When you hire a day care provider to look after your child, you become an employer. As an employer, you are responsible for the day care provider’s pension insurance contributions and other employer’s responsibilities in addition to paying the salary. Read more about the matters that you have to take into account when hiring a day care provider on the page Employing a care provider or a home help.
As the only parent in the family, you may get a single-parent supplement to the child benefit. If the child does not have another parent or the other parent is unable to pay maintenance, you are entitled to child maintenance allowance from Kela. If your income is small, you may also be eligible for other benefits, such as the housing allowance. For more information about the benefits that are available to you, contact Kela.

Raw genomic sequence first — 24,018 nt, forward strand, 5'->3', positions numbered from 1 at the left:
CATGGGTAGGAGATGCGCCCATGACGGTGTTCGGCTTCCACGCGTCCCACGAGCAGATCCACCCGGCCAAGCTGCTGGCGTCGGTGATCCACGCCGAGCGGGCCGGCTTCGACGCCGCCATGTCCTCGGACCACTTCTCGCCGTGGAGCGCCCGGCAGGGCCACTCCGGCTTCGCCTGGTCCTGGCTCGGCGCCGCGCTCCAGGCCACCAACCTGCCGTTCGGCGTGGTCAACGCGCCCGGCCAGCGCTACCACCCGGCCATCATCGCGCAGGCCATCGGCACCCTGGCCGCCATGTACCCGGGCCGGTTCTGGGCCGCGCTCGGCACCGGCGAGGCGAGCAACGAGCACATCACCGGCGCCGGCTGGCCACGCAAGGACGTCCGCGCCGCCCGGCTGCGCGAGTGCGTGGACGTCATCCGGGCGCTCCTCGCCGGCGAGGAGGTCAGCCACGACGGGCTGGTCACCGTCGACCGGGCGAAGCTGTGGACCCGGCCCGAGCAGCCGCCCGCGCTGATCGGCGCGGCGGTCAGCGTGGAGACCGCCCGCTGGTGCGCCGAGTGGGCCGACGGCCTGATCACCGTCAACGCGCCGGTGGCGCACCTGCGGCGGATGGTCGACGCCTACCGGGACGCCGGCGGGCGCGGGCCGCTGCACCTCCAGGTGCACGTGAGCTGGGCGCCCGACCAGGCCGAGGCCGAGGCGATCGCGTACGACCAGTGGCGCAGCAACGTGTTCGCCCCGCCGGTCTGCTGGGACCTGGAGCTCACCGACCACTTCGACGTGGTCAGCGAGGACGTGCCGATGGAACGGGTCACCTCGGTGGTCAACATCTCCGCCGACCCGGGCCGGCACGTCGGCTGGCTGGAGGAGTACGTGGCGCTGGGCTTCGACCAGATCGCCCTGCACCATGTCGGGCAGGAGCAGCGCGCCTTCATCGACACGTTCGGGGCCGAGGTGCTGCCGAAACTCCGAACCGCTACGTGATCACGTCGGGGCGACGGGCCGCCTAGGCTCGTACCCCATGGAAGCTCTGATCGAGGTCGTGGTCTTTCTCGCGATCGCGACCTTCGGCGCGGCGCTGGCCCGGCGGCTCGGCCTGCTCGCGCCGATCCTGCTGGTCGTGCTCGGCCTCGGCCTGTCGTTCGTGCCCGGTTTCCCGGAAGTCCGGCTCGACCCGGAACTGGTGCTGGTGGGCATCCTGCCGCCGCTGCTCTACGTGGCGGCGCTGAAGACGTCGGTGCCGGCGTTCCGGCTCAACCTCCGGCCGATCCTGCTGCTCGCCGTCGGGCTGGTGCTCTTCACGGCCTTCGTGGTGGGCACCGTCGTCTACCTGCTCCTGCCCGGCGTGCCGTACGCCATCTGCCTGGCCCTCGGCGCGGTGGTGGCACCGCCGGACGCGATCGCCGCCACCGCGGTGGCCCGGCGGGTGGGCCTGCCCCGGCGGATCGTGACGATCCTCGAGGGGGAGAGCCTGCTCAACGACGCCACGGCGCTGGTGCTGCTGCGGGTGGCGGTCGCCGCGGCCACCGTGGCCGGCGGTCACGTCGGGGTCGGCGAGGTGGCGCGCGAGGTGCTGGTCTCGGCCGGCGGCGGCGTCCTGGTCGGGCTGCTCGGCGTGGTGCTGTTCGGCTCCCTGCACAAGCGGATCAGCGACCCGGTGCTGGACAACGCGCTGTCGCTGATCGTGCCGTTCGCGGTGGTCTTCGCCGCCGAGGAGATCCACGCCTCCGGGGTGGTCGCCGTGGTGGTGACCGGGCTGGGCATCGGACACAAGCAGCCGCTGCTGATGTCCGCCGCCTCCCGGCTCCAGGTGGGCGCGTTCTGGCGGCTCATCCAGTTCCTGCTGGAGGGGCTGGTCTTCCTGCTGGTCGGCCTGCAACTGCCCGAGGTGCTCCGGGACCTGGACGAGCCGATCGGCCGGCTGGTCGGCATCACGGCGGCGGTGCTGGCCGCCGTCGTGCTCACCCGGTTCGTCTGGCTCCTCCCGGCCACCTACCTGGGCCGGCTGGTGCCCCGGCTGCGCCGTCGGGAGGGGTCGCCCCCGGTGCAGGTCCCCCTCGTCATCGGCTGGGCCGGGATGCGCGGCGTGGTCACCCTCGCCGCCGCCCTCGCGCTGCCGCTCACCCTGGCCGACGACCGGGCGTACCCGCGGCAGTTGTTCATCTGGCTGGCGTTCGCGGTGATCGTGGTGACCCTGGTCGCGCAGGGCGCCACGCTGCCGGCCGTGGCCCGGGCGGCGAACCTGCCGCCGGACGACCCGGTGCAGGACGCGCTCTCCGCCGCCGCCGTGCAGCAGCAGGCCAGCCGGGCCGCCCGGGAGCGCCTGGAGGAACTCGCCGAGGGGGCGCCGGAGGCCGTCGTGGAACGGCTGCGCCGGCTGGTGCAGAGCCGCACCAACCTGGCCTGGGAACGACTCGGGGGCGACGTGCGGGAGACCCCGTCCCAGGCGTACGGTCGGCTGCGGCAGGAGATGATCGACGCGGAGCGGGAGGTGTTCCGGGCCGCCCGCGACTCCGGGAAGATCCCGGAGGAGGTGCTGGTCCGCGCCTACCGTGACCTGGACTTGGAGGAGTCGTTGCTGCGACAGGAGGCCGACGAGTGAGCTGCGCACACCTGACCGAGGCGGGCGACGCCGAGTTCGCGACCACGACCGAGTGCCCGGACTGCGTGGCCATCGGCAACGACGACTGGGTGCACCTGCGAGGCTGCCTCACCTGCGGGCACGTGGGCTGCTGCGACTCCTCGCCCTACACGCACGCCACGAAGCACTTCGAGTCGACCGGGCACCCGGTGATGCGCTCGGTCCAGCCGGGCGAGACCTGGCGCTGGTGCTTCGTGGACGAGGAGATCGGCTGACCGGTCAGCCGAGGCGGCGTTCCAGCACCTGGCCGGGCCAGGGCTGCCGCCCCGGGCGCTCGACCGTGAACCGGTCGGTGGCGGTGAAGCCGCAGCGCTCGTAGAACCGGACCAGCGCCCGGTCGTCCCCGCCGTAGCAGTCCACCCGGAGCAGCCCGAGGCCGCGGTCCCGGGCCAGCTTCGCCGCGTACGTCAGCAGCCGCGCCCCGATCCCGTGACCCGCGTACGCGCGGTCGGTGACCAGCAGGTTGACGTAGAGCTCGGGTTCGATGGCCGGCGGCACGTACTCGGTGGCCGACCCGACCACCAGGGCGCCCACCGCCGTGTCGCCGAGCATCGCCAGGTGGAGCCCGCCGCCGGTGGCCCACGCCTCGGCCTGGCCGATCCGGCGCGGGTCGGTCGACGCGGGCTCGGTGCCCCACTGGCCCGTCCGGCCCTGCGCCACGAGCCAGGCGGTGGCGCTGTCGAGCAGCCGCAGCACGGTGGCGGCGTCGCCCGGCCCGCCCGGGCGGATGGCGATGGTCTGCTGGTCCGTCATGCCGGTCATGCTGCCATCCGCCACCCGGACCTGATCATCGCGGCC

Help and support is available from such organisations as the Union of Single-Parent Families (Yhden Vanhemman Perheiden Liitto) and the Single Parent Association.
Municipalities, organisations and parishes organise club activities that are usually free of charge. In these clubs, children play, sing, engage in physical activities and do arts and crafts.
Daytime clubs for small children usually last two hours at the most. Food or snacks are usually not provided in the clubs. Club activities are also organised at playgrounds.
You can also visit an open day-care centre with your child and spend a few hours at a time there free of charge.
For more information, contact your municipality.